Dentist manages Massachusetts Army National Guard citizen-soldiers during pandemic

Image of Dr. Ryan Lee, a Massachusetts-based National Guard dental officer
Leadership: Dr. Ryan Lee stands in front of a team of soldiers and medics he was supervising at Tewksbury Hospital in Tewksbury, Mass., during the second week of April. The hospital had many mental health and psychiatric patients who needed testing for COVID-19. A week later, a very large percentage of its residents came back positive with the virus.

Boston — As recently as a few months ago, Dr. Ryan S. Lee, a dentist with four offices in the Northeast, never thought he’d show up at a nursing home one day to find residents – still in their beds — who had died of COVID-19 the night before.

But the tragic experience is just one of many that Dr. Lee, a major in the Massachusetts Army National Guard, has been through since being called to active duty in early April to help coordinate COVID-19 testing for some of the commonwealth’s most vulnerable.

“There’s a lot of fear, and a lot of anxiety, but that’s not the only thing we’re experiencing,” said Dr. Lee, a father of two who hasn’t seen his wife and kids in person in more than a month as he lives in a nearby hotel reserved for frontline responders.

The other things he’s experiencing, he said, are witnessing the inspiring actions of his fellow soldiers and other collaborative health care partners mobilized to help where it’s needed, for as long as it takes.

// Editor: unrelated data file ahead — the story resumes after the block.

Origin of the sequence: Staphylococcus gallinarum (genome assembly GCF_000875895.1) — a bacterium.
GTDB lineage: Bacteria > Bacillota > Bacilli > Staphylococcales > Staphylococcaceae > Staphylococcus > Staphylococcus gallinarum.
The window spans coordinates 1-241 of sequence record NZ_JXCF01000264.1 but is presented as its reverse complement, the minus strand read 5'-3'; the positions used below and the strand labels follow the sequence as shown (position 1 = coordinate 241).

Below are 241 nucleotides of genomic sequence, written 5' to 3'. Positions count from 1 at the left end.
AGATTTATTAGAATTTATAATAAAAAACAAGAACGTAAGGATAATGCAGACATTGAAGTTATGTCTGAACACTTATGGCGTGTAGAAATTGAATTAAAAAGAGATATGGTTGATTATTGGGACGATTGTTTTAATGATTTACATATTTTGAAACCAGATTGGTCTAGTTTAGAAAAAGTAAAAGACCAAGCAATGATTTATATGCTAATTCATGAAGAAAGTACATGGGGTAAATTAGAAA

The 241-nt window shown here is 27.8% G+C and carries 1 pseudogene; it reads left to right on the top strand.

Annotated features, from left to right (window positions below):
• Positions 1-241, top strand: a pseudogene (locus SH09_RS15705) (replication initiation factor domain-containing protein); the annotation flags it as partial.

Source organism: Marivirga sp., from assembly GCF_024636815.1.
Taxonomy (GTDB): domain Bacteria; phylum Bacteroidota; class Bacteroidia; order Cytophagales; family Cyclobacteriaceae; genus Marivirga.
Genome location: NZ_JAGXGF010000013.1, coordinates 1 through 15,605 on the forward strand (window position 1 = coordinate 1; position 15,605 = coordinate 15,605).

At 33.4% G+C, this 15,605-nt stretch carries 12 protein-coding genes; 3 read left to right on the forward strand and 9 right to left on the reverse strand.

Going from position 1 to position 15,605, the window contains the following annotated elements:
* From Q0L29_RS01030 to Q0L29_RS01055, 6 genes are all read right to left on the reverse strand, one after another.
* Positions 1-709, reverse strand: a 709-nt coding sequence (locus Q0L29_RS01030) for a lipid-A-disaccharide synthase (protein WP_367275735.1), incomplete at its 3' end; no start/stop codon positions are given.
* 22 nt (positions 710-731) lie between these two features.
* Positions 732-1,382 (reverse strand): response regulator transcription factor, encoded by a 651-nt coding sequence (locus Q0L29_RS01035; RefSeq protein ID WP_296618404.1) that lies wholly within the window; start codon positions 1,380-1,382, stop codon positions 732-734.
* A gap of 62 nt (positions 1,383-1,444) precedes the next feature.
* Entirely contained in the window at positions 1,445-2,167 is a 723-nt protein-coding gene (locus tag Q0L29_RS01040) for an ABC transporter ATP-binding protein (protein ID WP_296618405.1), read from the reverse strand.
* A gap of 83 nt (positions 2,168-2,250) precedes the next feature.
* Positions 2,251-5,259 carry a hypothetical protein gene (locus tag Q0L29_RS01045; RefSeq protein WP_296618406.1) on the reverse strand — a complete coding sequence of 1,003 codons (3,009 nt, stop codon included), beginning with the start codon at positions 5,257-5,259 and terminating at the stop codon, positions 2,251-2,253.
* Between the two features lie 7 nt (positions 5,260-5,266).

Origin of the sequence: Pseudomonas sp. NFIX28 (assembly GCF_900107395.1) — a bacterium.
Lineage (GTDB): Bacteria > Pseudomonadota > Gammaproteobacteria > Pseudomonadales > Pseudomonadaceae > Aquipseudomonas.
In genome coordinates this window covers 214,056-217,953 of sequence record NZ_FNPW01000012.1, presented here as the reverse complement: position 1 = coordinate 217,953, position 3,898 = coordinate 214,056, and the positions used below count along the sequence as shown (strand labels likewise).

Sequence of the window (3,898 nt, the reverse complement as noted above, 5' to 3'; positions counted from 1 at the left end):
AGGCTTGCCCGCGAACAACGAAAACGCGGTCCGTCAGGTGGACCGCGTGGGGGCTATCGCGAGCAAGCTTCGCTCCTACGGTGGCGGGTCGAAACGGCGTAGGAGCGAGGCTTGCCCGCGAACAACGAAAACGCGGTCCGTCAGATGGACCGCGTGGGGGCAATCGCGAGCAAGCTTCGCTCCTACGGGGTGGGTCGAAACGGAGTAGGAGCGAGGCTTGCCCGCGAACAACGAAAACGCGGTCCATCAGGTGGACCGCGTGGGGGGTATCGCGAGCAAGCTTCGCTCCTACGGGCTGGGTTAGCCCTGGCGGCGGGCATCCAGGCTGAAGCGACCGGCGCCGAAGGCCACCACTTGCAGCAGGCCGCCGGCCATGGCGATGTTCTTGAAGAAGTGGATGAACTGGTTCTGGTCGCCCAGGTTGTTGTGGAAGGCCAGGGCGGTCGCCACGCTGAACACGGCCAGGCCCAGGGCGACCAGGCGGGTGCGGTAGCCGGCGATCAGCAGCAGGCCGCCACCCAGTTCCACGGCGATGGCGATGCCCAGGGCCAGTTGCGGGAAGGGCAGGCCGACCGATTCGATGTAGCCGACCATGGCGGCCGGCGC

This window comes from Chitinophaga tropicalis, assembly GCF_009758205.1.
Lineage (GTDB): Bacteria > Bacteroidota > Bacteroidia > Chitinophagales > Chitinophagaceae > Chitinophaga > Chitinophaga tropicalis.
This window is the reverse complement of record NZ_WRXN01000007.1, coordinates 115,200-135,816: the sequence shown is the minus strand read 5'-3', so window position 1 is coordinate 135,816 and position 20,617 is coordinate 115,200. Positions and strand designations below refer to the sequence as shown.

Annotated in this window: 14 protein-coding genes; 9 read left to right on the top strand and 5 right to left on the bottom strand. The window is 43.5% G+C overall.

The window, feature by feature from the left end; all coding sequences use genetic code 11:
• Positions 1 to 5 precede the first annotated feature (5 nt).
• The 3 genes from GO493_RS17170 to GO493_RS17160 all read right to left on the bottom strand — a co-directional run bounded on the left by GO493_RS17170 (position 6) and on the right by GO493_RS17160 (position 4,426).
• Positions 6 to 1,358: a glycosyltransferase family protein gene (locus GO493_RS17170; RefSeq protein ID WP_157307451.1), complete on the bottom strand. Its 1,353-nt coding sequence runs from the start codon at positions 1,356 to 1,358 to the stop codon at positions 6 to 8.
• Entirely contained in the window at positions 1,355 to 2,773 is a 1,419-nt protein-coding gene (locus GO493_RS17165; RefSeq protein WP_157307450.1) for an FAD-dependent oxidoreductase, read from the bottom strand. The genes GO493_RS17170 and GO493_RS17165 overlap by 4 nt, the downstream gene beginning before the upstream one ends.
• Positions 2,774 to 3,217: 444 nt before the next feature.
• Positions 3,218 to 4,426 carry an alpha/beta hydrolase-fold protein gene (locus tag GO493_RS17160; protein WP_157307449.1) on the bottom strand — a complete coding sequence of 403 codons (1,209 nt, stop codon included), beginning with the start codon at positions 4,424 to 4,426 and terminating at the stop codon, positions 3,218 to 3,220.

Servant leadership

“We all know nursing home and mental health facilities have been hit pretty hard with COVID-19,” Dr. Lee said.

The National Guard is determined to do everything possible to prevent widespread infection rates in facilities they are working in, Dr. Lee said.

Overall, 60% of the state’s COVID-related deaths have occurred in long-term care facilities, said Dr. John Giordano, a lieutenant colonel and as Massachusetts National Guard state dental officer, Dr. Lee’s commanding officer.

“These individuals are among the most fragile and susceptible citizens of our commonwealth,” said Dr. Giordano. “One of the many responses to the pandemic was establishing a strike force capable of testing on a large scale. This information would be essential to monitor the COVID-19-positive percentage in our state.”

Dr. Lee added, “We need to do a lot of testing to learn more about the virus, and how it spreads.”

Dr. Lee’s world changed when he was activated on April 3 to lead 18 Massachusetts Army National Guard strike teams and help train 300 soldiers. Those soldiers under his supervision have administered more than 30,000 COVID-19 tests in nursing homes, hospitals, veterans’ homeless shelters and mental health facilities in partnership with the Massachusetts Department of Public Health.

Dr. Lee credited his other officers and enlisted service members, such as his friends Drs. Jeremiah Granados and Sean Lee (no relation), both captains and private-practice dentists based in Connecticut, for their devotion to duty in the face of trying times. He is also continually amazed at the commitment his fellow citizen-soldiers, who include lawyers, truck drivers and computer programmers, have showed as they stepped up to become temporary health care workers.

“It’s such an inspiration to see these nonhealth care people answer the call,” Dr. Lee said. He had to instruct infantry and artillery soldiers on how to properly conduct nasopharyngeal swab tests and wear appropriate personal protective equipment.


Dr. Giordano complimented Dr. Lee’s readiness and abilities.

“Dr. Lee is a motivated, professional and dependable team dental officer who is eager to assist in any capacity to complete whatever mission he is assigned,” Dr. Giordano said.